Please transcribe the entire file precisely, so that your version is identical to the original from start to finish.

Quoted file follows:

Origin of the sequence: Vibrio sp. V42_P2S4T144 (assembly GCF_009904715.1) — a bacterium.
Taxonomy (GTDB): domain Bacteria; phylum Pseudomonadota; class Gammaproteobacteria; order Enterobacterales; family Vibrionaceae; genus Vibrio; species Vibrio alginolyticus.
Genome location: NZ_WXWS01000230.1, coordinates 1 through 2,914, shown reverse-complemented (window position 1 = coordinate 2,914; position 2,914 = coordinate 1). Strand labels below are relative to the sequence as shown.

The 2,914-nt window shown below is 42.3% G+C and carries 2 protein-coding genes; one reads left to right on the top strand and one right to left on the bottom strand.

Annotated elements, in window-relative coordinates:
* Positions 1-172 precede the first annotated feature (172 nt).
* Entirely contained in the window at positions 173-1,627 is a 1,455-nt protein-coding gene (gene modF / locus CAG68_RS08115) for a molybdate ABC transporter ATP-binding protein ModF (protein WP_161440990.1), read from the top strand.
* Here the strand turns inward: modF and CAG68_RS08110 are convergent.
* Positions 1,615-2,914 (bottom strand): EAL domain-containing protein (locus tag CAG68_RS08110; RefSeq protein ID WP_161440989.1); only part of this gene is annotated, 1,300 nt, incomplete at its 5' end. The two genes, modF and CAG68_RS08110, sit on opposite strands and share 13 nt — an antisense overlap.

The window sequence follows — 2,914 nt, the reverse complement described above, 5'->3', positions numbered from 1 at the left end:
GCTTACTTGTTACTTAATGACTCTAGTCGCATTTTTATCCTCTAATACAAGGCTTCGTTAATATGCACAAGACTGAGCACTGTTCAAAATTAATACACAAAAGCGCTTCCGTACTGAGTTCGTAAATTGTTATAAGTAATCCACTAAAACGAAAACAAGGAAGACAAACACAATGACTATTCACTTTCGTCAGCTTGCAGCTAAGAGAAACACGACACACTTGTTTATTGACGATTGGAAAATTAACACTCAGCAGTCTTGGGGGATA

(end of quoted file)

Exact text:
Origin of the sequence: Vibrio sp. V42_P2S4T144 (assembly GCF_009904715.1) — a bacterium.
Taxonomy (GTDB): domain Bacteria; phylum Pseudomonadota; class Gammaproteobacteria; order Enterobacterales; family Vibrionaceae; genus Vibrio; species Vibrio alginolyticus.
Genome location: NZ_WXWS01000230.1, coordinates 1 through 2,914, shown reverse-complemented (window position 1 = coordinate 2,914; position 2,914 = coordinate 1). Strand labels below are relative to the sequence as shown.

The 2,914-nt window shown below is 42.3% G+C and carries 2 protein-coding genes; one reads left to right on the top strand and one right to left on the bottom strand.

Annotated elements, in window-relative coordinates:
* Positions 1-172 precede the first annotated feature (172 nt).
* Entirely contained in the window at positions 173-1,627 is a 1,455-nt protein-coding gene (gene modF / locus CAG68_RS08115) for a molybdate ABC transporter ATP-binding protein ModF (protein WP_161440990.1), read from the top strand.
* Here the strand turns inward: modF and CAG68_RS08110 are convergent.
* Positions 1,615-2,914 (bottom strand): EAL domain-containing protein (locus tag CAG68_RS08110; RefSeq protein ID WP_161440989.1); only part of this gene is annotated, 1,300 nt, incomplete at its 5' end. The two genes, modF and CAG68_RS08110, sit on opposite strands and share 13 nt — an antisense overlap.

The window sequence follows — 2,914 nt, the reverse complement described above, 5'->3', positions numbered from 1 at the left end:
GCTTACTTGTTACTTAATGACTCTAGTCGCATTTTTATCCTCTAATACAAGGCTTCGTTAATATGCACAAGACTGAGCACTGTTCAAAATTAATACACAAAAGCGCTTCCGTACTGAGTTCGTAAATTGTTATAAGTAATCCACTAAAACGAAAACAAGGAAGACAAACACAATGACTATTCACTTTCGTCAGCTTGCAGCTAAGAGAAACACGACACACTTGTTTATTGACGATTGGAAAATTAACACTCAGCAGTCTTGGGGGATA